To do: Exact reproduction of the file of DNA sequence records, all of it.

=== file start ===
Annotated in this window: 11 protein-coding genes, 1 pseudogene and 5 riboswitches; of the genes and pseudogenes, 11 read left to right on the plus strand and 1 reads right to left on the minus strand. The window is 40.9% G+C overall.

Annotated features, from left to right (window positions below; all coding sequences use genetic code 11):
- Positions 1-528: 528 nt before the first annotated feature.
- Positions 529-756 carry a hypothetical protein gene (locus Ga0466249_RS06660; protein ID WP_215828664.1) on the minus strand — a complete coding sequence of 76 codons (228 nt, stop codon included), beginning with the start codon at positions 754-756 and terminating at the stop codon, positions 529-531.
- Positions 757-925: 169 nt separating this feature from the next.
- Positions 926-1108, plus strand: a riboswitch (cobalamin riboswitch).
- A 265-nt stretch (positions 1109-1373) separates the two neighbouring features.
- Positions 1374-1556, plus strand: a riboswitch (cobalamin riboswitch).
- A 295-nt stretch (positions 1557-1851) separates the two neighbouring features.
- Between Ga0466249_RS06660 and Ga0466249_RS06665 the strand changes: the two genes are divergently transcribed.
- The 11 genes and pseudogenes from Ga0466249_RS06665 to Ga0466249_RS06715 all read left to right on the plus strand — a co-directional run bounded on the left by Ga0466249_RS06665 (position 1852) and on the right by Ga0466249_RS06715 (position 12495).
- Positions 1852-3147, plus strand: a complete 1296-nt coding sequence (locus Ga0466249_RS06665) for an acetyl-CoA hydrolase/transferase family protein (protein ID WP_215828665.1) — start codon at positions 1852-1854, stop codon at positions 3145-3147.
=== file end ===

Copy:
Annotated in this window: 11 protein-coding genes, 1 pseudogene and 5 riboswitches; of the genes and pseudogenes, 11 read left to right on the plus strand and 1 reads right to left on the minus strand. The window is 40.9% G+C overall.

Annotated features, from left to right (window positions below; all coding sequences use genetic code 11):
- Positions 1-528: 528 nt before the first annotated feature.
- Positions 529-756 carry a hypothetical protein gene (locus Ga0466249_RS06660; protein ID WP_215828664.1) on the minus strand — a complete coding sequence of 76 codons (228 nt, stop codon included), beginning with the start codon at positions 754-756 and terminating at the stop codon, positions 529-531.
- Positions 757-925: 169 nt separating this feature from the next.
- Positions 926-1108, plus strand: a riboswitch (cobalamin riboswitch).
- A 265-nt stretch (positions 1109-1373) separates the two neighbouring features.
- Positions 1374-1556, plus strand: a riboswitch (cobalamin riboswitch).
- A 295-nt stretch (positions 1557-1851) separates the two neighbouring features.
- Between Ga0466249_RS06660 and Ga0466249_RS06665 the strand changes: the two genes are divergently transcribed.
- The 11 genes and pseudogenes from Ga0466249_RS06665 to Ga0466249_RS06715 all read left to right on the plus strand — a co-directional run bounded on the left by Ga0466249_RS06665 (position 1852) and on the right by Ga0466249_RS06715 (position 12495).
- Positions 1852-3147, plus strand: a complete 1296-nt coding sequence (locus Ga0466249_RS06665) for an acetyl-CoA hydrolase/transferase family protein (protein ID WP_215828665.1) — start codon at positions 1852-1854, stop codon at positions 3145-3147.